Mark Kurlansky and "The Basque History of the World" on Monday's Access Utah
With this episode we inaugurate a new series on AU: Our Favorite Books:
In “The Basque History of the World” (published 1999) Mark Kurlansky writes “They are a mythical people, almost an imagined people.”
Straddling a small corner of Spain and France in a land that is marked on no maps except their own, the Basques are a puzzling contradiction—they are Europe's oldest nation without ever having been a country. No one has ever been able to determine their origins, and even the Basques' language, Euskera—the most ancient in Europe—is related to no other current language on earth. For centuries, their influence has been felt in nearly every realm, from religion to sports to commerce.
Among the Basques' greatest accomplishments:
• Exploration—the first man to circumnavigate the globe, Juan Sebastian de Elcano, was a Basque and the Basques were the second Europeans, after the Vikings, in North America
• Gastronomy and agriculture—they were the first Europeans to eat corn and chili peppers and cultivate tobacco, and were among the first to use chocolate
• Religion—Ignatius Loyola, a Basque, founded the Jesuit religious order
• Business and politics—they introduced capitalism and modern commercial banking to southern Europe
• Recreation—they invented beach resorts, jai alai, and racing regattas, and were the first Europeans to play sports with balls
Mark Kurlansky was born in Hartford, Connecticut. After receiving a BA in Theater from Butler University in 1970, and refusing to serve in the military, Kurlansky worked in New York as a playwright, having a number of off-off Broadway productions, and as a playwright-in-residence at Brooklyn College. He won the 1972 Earplay award for best radio play of the year.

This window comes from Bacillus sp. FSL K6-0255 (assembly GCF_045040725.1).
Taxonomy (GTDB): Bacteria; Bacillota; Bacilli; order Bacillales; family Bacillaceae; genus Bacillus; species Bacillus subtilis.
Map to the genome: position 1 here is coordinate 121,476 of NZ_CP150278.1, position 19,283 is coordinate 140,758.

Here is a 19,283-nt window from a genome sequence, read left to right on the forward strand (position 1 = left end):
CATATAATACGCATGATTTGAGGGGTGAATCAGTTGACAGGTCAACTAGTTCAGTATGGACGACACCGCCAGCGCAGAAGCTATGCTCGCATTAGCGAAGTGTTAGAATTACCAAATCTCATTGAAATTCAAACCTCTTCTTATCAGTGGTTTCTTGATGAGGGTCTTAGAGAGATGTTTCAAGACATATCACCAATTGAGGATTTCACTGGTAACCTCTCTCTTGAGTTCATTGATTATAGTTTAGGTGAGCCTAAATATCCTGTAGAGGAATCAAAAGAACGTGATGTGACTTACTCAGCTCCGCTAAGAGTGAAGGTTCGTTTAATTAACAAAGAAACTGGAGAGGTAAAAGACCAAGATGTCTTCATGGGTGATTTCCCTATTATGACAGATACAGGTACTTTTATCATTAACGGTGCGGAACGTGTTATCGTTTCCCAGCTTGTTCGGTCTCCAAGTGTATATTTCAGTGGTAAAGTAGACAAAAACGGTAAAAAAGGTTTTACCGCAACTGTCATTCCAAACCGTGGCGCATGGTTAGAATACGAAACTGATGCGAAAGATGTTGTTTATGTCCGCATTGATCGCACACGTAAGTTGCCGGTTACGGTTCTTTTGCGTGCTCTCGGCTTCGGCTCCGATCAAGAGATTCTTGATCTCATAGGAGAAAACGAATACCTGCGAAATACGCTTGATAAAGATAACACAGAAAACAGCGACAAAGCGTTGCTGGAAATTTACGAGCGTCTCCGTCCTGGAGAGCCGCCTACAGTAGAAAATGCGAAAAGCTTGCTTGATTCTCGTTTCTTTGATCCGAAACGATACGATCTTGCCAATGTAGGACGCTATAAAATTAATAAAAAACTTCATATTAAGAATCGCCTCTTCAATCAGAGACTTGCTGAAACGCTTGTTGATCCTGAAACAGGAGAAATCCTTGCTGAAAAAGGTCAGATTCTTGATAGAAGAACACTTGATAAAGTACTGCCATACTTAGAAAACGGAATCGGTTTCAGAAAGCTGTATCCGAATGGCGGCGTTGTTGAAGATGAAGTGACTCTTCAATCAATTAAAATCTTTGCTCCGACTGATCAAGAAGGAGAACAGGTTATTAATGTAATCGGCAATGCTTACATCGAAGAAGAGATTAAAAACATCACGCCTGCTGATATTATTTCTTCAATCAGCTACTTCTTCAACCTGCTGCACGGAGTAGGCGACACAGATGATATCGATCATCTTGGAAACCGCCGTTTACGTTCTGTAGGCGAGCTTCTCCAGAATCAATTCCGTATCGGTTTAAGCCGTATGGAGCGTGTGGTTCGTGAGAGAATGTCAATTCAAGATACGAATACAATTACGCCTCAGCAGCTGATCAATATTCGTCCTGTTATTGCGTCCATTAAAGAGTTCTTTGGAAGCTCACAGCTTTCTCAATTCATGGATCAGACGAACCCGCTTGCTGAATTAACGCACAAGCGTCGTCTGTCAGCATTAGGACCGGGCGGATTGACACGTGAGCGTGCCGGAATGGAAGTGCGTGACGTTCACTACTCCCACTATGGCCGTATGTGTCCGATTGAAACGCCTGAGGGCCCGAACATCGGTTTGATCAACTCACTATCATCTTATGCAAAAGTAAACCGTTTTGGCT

He worked many other jobs including as a commercial fisherman, a dock worker, a paralegal, a cook, and a pastry chef.
In the mid 1970s, unhappy with the direction New York theater was taking, he turned to journalism, an early interest–he had been an editor on his high school newspaper. From 1976 to 1991 he worked as a foreign correspondent for The International Herald Tribune, The Chicago Tribune, The Miami Herald, The Philadelphia Inquirer. Based in Paris and then Mexico, he reported on Europe, West Africa, Southeast Asia, Central America, Latin America and the Caribbean.
His articles have appeared in a wide variety of newspapers and magazines, including The International Herald Tribune, The Philadelphia Inquirer, The Miami Herald, The Chicago Tribune, The Los Angeles Times, Time Magazine, Partisan Review, Harper’s, New York Times Sunday Magazine, Audubon Magazine, Food & Wine, Gourmet, Bon Apetit and Parade.
In addition to numerous guest lectures at Columbia University School of Journalism, Yale University, Colby College, Grinnell College, the University of Dayton and various other schools, he has taught a two week creative writing class in Assisi, Italy, a one week intensive non-fiction workshop in Devon, England for the Arvon Foundation, and has guest lectured all over the world on history, writing, environmental issues, and other subjects. In Spring 2007 he was the Harman writer-in-residence at Baruch College teaching a fourteen week honors course titled “Journalism and the Literary Imagination.” His books have been translated into twenty-five languages and he often illustrates them himself.
He has had 29 books published including fiction, nonfiction, and children's books.